making of dictionaries is an art of immense detail, a never-ending
quest for precision, accuracy, and truth. The U of C contribution
to the field is marked by professors and alumni who have in the
past created the standard texts in use today, and are today creating
the texts that will be the standards of tomorrow.
professor James R. Hulbert, who assisted Sir William Craigie on
the Dictionary of American English on Historical Principles
a half-century ago, said somewhat idyllically about the field,
"I know of no more enjoyable intellectual activity than working
on a dictionary.... It does not make one's life anxious, nor build
up hopes only to have them collapse. Every day one is confronted
by new problems, usually small but absorbingly interesting; at
the end of the day one feels healthily tired, but content in the
thought that one has accomplished something and advanced the whole
work towards its completion."
are some Chicago faculty and alumni who have advanced "the
Generally considered the foremost lexicographer of his time, Craigie
came to the University of Chicago after working for 31 years on
the first edition of the OED, a task for which he was knighted
and received an honorary doctorate of letters from Cambridge University.
From 1925 to 1944, during his tenure as a professor of English
literature at Chicago, Craigie authored the Dictionary of American
English on Historical Principles, a 2,553-page lexicon of
words used in America from 1607 to 1925.
expert on Anglo-Saxon and Scandinavian languages, Craigie also
edited the Dictionary of the Older Scottish Tongue and
was influential in establishing the Frisian Academy, the Anglo-Norman
Text Society, the Anglo-Norman Dictionary, the Icelandic
Rimur Society, and the Scottish National Dictionary.
M. Mathews, X'27
A student in Chicago's first lexicography class, taught by Craigie,
Mathews worked as an assistant editor on Craigie's Dictionary
of American English on Historical Principles for 19 years,
during which time he also studied at Oxford and Harvard Universities.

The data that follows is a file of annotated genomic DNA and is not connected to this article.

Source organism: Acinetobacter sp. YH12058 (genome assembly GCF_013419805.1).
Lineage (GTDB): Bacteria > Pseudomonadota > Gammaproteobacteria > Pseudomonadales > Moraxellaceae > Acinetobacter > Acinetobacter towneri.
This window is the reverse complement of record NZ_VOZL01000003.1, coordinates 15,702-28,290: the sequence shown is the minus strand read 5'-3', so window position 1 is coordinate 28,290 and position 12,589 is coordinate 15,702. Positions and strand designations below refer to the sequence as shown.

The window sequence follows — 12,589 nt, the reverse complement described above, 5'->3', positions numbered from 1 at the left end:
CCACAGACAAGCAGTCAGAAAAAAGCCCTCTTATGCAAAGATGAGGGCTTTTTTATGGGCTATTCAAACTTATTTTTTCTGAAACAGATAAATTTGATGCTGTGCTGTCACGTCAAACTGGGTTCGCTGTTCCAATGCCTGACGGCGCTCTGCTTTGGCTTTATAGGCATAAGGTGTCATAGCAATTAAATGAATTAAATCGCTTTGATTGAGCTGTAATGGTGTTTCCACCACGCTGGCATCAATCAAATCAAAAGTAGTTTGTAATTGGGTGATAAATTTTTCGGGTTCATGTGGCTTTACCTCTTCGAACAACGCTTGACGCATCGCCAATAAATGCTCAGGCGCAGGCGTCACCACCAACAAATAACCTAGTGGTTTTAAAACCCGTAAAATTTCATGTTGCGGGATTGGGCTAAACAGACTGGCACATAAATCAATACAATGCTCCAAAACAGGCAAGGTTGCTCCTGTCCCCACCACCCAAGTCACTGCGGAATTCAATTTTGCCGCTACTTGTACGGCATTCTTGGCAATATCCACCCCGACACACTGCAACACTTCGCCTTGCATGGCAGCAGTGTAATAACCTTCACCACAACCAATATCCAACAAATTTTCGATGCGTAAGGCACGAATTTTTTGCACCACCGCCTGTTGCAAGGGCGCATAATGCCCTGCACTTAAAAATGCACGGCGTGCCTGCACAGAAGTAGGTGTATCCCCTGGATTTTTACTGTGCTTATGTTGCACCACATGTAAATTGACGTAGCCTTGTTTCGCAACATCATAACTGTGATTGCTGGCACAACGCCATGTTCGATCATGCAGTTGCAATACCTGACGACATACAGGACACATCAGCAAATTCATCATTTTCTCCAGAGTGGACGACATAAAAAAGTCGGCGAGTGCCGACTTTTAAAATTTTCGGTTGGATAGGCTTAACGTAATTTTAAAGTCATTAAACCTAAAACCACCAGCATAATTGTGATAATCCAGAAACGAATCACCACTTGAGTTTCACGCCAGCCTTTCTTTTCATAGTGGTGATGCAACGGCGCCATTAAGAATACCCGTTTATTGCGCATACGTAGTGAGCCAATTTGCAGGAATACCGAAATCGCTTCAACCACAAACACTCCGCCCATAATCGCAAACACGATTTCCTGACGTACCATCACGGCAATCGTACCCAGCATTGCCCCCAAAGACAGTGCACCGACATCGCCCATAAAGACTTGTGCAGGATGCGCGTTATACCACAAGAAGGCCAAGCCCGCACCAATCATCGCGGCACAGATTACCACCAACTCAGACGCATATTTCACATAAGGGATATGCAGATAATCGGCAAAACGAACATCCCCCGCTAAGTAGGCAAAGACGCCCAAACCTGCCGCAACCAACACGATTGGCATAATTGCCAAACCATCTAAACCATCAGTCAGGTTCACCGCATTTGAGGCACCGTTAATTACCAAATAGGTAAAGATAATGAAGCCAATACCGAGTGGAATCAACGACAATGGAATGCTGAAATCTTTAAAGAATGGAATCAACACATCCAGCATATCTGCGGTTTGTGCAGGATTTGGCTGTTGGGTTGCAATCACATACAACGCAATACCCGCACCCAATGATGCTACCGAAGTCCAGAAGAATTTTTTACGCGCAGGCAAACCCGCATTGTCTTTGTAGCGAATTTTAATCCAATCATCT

the completion of the DAE in 1944, Mathews was appointed
head of the dictionary department of the University of Chicago
Press, supervising, among other works, publication of the Dictionary
of the Older Scottish Tongue. In addition to bringing the
DAE up-to-date in 1951 with his Dictionary of Americanisms,
he also authored The Beginnings of American English, A Survey
of English Dictionaries, and Some Sources of Southernisms.
Hargraves has made a career of freelancing his lexicography skills
to a variety of publishers including Bloomsbury, Longman, Collins,
Cambridge University Press, Oxford University Press, and Random
House. He is currently working on a learner's dictionary (Bloomsbury),
a German-English dictionary (Langenscheidt), and a dictionary
of military terms (Oxford).
is ideally suited for the self-employed home worker because now
most work is done on computer, distributed by e-mail, or picked
up online," notes Hargraves. "I have three dictionaries
on my laptop hard drive, and I often work while traveling. I stumbled
into the field by answering an ad from Longman for an American
speaker when I lived in the U.K. Once I got into it, I realized
that it was the gig I'd been looking for all my life."
McKean, AB'93, AM'93
Beginning her career as a volunteer for the Chicago Assyrian Dictionary
Project before becoming editorial manager for the Thorndike Barnhart
children's dictionaries, McKean now serves as senior editor for
U.S. dictionaries at Oxford University Press and editor of VERBATIM:
The Language Quarterly.
wanted to work on dictionaries since I was eight years old,"
says McKean. "I don't know what it is about dictionaries-probably
the idea of being responsible for creating something that most
people take for granted. The work itself is fascinating, a combination
of detective work, technical writing, and crossword puzzling."
While he was a graduate student in linguistics at the U of C,
Kleinedler freelanced as a lexicographer for the National Textbook
Company. Currently, he serves as an editor for the American
Heritage Dictionary of the English Language, fourth edition
(Houghton Mifflin, Trade & Reference Division).
a child, I spent a lot of time sifting through my parents' dictionaries,
atlases, and almanacs," remembers Kleinedler. "I read
them cover to cover, devised charts and tables based on statistical
information I uncovered, and even invented languages." -